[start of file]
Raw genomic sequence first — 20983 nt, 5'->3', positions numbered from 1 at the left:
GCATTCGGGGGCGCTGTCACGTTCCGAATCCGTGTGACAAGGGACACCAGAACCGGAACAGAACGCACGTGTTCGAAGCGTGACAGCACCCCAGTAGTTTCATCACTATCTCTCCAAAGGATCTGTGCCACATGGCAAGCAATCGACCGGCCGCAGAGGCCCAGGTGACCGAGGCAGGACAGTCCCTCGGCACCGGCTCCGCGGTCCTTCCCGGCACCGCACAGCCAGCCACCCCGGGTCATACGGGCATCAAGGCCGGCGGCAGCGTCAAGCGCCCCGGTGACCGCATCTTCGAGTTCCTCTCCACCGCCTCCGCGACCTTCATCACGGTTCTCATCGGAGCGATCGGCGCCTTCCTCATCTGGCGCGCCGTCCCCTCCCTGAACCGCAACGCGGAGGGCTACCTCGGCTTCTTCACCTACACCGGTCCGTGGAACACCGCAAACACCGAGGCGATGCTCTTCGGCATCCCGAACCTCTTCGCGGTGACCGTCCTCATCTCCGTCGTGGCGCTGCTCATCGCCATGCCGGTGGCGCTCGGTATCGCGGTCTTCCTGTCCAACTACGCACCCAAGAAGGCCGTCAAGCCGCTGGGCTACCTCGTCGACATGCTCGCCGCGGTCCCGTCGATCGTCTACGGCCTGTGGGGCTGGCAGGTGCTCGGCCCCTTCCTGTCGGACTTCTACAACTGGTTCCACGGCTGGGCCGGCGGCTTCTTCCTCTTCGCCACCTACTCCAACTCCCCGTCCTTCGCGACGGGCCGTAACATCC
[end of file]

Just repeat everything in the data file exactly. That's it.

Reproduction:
Raw genomic sequence first — 20983 nt, 5'->3', positions numbered from 1 at the left:
GCATTCGGGGGCGCTGTCACGTTCCGAATCCGTGTGACAAGGGACACCAGAACCGGAACAGAACGCACGTGTTCGAAGCGTGACAGCACCCCAGTAGTTTCATCACTATCTCTCCAAAGGATCTGTGCCACATGGCAAGCAATCGACCGGCCGCAGAGGCCCAGGTGACCGAGGCAGGACAGTCCCTCGGCACCGGCTCCGCGGTCCTTCCCGGCACCGCACAGCCAGCCACCCCGGGTCATACGGGCATCAAGGCCGGCGGCAGCGTCAAGCGCCCCGGTGACCGCATCTTCGAGTTCCTCTCCACCGCCTCCGCGACCTTCATCACGGTTCTCATCGGAGCGATCGGCGCCTTCCTCATCTGGCGCGCCGTCCCCTCCCTGAACCGCAACGCGGAGGGCTACCTCGGCTTCTTCACCTACACCGGTCCGTGGAACACCGCAAACACCGAGGCGATGCTCTTCGGCATCCCGAACCTCTTCGCGGTGACCGTCCTCATCTCCGTCGTGGCGCTGCTCATCGCCATGCCGGTGGCGCTCGGTATCGCGGTCTTCCTGTCCAACTACGCACCCAAGAAGGCCGTCAAGCCGCTGGGCTACCTCGTCGACATGCTCGCCGCGGTCCCGTCGATCGTCTACGGCCTGTGGGGCTGGCAGGTGCTCGGCCCCTTCCTGTCGGACTTCTACAACTGGTTCCACGGCTGGGCCGGCGGCTTCTTCCTCTTCGCCACCTACTCCAACTCCCCGTCCTTCGCGACGGGCCGTAACATCC